New immigration anti-fraud initiative to target couples in Australia

by Ray Clancy on May 26, 2015

in Australia Immigration

Couples are to be targeted in the latest crackdown on immigration fraud in Australia, particularly those who have declared sponsorship for a partner visa.

A new data-matching program, which is a joint initiative between the Department of Immigration and Border Protection (DIBP) and Human Services Department, will target welfare recipients.


The spotlight will be on fake couples who are fraudulently claiming social security payments

The spotlight will be on fake couples who are fraudulently claiming social security payments or committing migration fraud, especially those on single payments but have declared sponsorship of a partner for immigration purposes.

Immigration Minister Peter Dutton said the joint operation will enable the department to identify people suspected of being involved in migration fraud through the partner visa program.

‘Last year we identified an increase in the number of allegations relating to the facilitating of contrived marriages. This data-matching program is part of a whole government approach to fraud detection and prevention. People who deliberately take advantage of Australia’s welfare and migration system will be caught,’ he explained.

‘If a member of the community suspects that a person is unlawfully in Australia, committing migration fraud, or working in breach of their visa conditions, then they should contact the immigration department,’ he pointed out.

‘The consequences are serious. People may be forced to repay the benefits they were not entitled to, have their visa application refused, or face criminal charges,’ he added.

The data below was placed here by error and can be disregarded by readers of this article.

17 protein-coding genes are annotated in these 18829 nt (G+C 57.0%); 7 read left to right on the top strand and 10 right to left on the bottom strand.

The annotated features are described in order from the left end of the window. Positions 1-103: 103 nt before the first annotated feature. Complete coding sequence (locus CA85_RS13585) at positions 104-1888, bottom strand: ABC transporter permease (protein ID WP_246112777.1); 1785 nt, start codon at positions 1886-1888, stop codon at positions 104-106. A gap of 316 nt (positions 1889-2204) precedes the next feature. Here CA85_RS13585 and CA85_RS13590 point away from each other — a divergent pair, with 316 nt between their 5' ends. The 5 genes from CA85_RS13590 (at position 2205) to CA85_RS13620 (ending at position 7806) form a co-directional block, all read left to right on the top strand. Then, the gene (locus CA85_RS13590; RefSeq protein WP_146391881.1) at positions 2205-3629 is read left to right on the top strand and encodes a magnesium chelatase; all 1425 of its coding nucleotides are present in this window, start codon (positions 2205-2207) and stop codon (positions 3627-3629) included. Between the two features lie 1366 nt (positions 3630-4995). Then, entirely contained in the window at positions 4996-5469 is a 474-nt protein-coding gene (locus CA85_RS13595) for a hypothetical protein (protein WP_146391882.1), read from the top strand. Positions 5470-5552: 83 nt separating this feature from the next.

Home Services Minister Marise Payne said the program may also identify people who are fraudulently claiming higher-paying welfare payments for singles, when they are a member of a couple.

‘The Government is committed to protecting taxpayers’ money and the integrity of Australia’s social security system by ensuring people receive the right payment at the right time. People who receive a Centrelink payment and deliberately fail to declare their correct relationship status to the Department of Human Services are breaking the law,’ she explained.

Shen pointed out that in the last financial year, data-matching activities conducted by her department returned $132.7 million in net benefits to government. ‘This program is a win-win for taxpayers as it strengthens our ability to prevent, detect and investigate fraud matters which impact both departments,’ she added.

The partner visa data-matching program will begin in the middle of 2015 and initially run for a year, conducted in line with privacy legislation and guidelines set by the Privacy Commissioner. Suspected welfare or migration fraud will be investigated by the relevant departments.

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